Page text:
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Vanderbilt University Law School

2009

Constitutional Law

Jurisprudence

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Full-Text Articles in Law

Emotional Common Sense As Constitutional Law, Terry A. Maroney Jan 2009

Emotional Common Sense As Constitutional Law, Terry A. Maroney

Vanderbilt Law School Faculty Publications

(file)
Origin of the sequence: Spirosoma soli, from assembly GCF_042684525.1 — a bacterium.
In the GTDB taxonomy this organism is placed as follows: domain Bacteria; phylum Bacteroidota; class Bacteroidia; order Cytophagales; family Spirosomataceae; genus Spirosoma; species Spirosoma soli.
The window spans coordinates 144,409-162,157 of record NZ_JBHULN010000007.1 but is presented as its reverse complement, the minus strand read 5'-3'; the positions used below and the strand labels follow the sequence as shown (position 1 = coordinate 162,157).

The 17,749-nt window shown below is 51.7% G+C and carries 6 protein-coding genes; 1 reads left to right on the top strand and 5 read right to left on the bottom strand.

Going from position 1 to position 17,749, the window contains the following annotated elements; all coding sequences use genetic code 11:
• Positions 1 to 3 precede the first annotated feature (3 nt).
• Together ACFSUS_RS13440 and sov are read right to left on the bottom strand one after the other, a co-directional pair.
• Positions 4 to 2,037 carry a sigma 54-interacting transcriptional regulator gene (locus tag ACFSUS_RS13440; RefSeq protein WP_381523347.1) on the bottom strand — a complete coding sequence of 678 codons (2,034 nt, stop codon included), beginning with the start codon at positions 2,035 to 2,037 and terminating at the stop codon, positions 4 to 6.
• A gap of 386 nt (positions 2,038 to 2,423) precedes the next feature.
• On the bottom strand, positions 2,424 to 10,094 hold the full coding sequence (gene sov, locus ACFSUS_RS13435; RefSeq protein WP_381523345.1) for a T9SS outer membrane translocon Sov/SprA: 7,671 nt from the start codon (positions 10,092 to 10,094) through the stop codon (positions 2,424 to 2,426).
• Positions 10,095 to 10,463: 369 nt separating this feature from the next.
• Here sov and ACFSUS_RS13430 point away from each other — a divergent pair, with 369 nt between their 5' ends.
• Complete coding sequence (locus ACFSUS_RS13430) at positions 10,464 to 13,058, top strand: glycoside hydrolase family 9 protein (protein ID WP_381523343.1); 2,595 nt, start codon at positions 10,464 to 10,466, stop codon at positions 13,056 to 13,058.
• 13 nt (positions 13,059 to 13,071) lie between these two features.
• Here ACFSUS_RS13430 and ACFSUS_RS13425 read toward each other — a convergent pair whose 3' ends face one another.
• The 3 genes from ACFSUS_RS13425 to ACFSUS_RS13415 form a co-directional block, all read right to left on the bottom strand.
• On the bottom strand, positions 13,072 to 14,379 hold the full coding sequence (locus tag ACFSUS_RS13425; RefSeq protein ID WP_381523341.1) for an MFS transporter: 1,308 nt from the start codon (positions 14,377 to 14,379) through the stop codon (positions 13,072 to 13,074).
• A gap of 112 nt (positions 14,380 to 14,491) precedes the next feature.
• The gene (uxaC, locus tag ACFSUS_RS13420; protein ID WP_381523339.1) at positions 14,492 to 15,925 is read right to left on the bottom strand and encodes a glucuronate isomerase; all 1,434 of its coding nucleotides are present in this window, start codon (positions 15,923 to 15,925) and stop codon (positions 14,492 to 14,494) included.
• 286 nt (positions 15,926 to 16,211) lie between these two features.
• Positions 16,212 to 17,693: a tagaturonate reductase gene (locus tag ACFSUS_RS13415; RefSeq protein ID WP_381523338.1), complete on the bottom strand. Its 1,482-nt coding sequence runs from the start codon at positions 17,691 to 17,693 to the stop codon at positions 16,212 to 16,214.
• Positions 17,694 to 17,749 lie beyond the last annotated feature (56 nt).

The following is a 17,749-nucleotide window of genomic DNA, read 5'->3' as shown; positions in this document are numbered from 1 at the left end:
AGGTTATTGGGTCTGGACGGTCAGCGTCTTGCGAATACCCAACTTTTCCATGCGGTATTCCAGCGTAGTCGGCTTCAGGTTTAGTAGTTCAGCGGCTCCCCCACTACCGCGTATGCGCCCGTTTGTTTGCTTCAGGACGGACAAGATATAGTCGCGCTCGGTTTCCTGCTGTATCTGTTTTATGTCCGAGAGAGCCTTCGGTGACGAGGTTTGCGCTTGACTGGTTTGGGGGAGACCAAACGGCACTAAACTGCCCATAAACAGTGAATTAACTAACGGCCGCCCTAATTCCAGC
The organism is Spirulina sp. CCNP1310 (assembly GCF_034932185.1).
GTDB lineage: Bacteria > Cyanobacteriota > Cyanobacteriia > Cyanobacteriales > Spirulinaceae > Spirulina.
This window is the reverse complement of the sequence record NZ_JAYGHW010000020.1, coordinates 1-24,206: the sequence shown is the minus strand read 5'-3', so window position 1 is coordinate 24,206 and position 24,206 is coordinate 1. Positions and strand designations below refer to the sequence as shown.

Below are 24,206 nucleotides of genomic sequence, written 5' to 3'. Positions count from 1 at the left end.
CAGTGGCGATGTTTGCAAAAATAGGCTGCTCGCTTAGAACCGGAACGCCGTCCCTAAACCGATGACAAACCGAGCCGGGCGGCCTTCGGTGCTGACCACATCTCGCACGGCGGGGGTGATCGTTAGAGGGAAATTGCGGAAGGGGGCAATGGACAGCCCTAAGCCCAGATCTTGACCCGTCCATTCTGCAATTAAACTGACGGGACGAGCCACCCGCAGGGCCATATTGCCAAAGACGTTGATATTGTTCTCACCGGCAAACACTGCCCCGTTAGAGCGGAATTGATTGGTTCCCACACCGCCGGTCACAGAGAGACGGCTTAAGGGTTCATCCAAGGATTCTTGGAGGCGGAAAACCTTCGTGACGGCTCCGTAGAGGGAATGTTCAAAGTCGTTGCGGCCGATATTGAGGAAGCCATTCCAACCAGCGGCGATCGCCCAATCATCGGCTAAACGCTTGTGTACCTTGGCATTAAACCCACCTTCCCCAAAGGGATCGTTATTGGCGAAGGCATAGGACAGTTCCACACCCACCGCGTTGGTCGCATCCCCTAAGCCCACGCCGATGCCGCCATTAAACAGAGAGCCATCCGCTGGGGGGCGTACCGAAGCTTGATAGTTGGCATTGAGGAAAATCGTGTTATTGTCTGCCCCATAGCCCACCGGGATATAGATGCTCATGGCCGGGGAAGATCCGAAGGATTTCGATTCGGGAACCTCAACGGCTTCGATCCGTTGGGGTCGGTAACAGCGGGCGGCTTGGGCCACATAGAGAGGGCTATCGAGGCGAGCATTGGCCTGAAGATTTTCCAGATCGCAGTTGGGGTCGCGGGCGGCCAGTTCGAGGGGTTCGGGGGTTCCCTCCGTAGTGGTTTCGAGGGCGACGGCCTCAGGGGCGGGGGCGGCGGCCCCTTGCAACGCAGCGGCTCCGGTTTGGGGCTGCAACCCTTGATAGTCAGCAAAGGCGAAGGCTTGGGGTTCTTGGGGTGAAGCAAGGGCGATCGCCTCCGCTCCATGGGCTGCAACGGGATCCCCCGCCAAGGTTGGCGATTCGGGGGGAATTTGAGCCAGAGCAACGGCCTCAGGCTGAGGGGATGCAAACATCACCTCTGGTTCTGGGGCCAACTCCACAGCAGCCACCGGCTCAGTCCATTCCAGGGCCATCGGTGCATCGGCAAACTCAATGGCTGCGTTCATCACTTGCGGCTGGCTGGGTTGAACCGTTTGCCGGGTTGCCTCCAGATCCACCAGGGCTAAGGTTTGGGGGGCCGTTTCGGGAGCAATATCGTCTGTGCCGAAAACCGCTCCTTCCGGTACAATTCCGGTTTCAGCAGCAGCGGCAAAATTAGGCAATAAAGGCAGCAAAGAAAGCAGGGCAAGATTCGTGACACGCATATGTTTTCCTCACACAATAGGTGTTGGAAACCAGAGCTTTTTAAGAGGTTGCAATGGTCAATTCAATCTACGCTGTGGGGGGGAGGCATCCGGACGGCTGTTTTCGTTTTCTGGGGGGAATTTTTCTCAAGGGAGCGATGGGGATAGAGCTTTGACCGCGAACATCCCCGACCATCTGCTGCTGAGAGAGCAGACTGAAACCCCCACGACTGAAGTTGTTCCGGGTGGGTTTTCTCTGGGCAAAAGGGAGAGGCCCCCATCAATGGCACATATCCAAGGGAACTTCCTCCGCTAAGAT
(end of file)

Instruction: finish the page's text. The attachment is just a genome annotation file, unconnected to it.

In Gonzales v. Carhart the Supreme Court invoked post-abortion regret to justify a ban on a particular abortion procedure. The Court was proudly folk-psychological, representing its observations about women's emotional experiences as "self-evident." That such observations could drive critical legal determinations was, apparently, even more self-evident, as it received no mention at all. Far from being sui generis, Carhart reflects a previously unidentified norm permeating constitutional jurisprudence: reliance on what this Article coins "emotional common sense." Emotional common sense is what one unreflectively thinks she knows about the emotions. A species of common sense, it seems obvious and universal ...